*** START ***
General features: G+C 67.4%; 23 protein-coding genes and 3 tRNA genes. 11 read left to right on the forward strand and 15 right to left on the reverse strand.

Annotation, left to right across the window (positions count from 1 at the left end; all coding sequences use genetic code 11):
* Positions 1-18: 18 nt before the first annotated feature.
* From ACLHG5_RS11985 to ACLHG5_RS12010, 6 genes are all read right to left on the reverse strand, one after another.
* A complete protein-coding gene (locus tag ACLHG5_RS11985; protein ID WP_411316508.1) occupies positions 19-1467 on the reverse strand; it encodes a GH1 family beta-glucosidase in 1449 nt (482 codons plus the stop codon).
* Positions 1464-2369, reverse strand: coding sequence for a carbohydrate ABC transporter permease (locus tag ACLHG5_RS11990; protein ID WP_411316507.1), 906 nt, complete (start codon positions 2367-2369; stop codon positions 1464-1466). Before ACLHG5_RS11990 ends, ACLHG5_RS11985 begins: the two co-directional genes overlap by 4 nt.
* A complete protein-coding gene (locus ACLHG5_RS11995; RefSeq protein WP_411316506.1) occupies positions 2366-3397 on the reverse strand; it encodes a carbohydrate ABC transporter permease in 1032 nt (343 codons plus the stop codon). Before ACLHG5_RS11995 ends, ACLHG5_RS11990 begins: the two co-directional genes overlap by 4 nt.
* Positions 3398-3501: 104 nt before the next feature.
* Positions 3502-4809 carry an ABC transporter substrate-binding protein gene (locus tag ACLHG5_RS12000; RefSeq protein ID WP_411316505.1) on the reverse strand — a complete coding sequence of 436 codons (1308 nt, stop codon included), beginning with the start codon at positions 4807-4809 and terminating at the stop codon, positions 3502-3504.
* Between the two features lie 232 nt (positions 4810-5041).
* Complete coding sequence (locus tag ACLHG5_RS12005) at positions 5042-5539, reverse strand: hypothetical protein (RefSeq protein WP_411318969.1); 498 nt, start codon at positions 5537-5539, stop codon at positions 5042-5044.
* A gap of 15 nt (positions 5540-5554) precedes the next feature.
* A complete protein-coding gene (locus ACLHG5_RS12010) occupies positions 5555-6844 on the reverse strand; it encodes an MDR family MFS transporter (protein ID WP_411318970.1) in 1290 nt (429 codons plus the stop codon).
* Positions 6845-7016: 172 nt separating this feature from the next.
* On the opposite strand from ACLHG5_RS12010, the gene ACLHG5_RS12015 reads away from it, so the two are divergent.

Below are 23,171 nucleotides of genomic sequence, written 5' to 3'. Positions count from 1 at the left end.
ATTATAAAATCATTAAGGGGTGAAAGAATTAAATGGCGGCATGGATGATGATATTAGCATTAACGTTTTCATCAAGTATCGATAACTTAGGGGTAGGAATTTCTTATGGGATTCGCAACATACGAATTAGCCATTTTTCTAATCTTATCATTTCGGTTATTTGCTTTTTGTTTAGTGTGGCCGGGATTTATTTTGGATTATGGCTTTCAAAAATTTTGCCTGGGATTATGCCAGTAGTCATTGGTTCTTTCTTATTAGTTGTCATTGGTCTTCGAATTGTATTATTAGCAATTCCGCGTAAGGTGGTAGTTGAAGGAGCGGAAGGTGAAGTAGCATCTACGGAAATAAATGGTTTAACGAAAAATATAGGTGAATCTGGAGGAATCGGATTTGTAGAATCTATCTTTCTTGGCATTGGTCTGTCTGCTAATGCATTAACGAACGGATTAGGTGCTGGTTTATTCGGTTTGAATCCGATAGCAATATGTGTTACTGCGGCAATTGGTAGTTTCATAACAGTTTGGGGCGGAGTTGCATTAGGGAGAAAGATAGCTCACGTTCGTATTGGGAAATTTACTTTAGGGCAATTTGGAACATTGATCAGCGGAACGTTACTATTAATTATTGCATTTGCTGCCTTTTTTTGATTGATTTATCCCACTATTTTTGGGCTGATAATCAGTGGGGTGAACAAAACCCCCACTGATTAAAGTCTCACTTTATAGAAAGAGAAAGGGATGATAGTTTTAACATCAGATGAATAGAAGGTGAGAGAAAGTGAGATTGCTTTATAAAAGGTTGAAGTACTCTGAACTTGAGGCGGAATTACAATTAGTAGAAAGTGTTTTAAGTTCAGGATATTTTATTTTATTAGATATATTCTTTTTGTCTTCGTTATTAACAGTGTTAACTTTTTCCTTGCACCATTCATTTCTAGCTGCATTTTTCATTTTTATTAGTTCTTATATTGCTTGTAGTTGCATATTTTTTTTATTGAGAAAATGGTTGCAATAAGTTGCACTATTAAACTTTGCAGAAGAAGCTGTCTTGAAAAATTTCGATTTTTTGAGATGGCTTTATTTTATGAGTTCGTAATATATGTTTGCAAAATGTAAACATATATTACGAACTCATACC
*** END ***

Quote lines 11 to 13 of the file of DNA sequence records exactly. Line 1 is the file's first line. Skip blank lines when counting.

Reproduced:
* Complete coding sequence (locus tag ACLHG5_RS12005) at positions 5042-5539, reverse strand: hypothetical protein (RefSeq protein WP_411318969.1); 498 nt, start codon at positions 5537-5539, stop codon at positions 5042-5044.
* A gap of 15 nt (positions 5540-5554) precedes the next feature.
* A complete protein-coding gene (locus ACLHG5_RS12010) occupies positions 5555-6844 on the reverse strand; it encodes an MDR family MFS transporter (protein ID WP_411318970.1) in 1290 nt (429 codons plus the stop codon).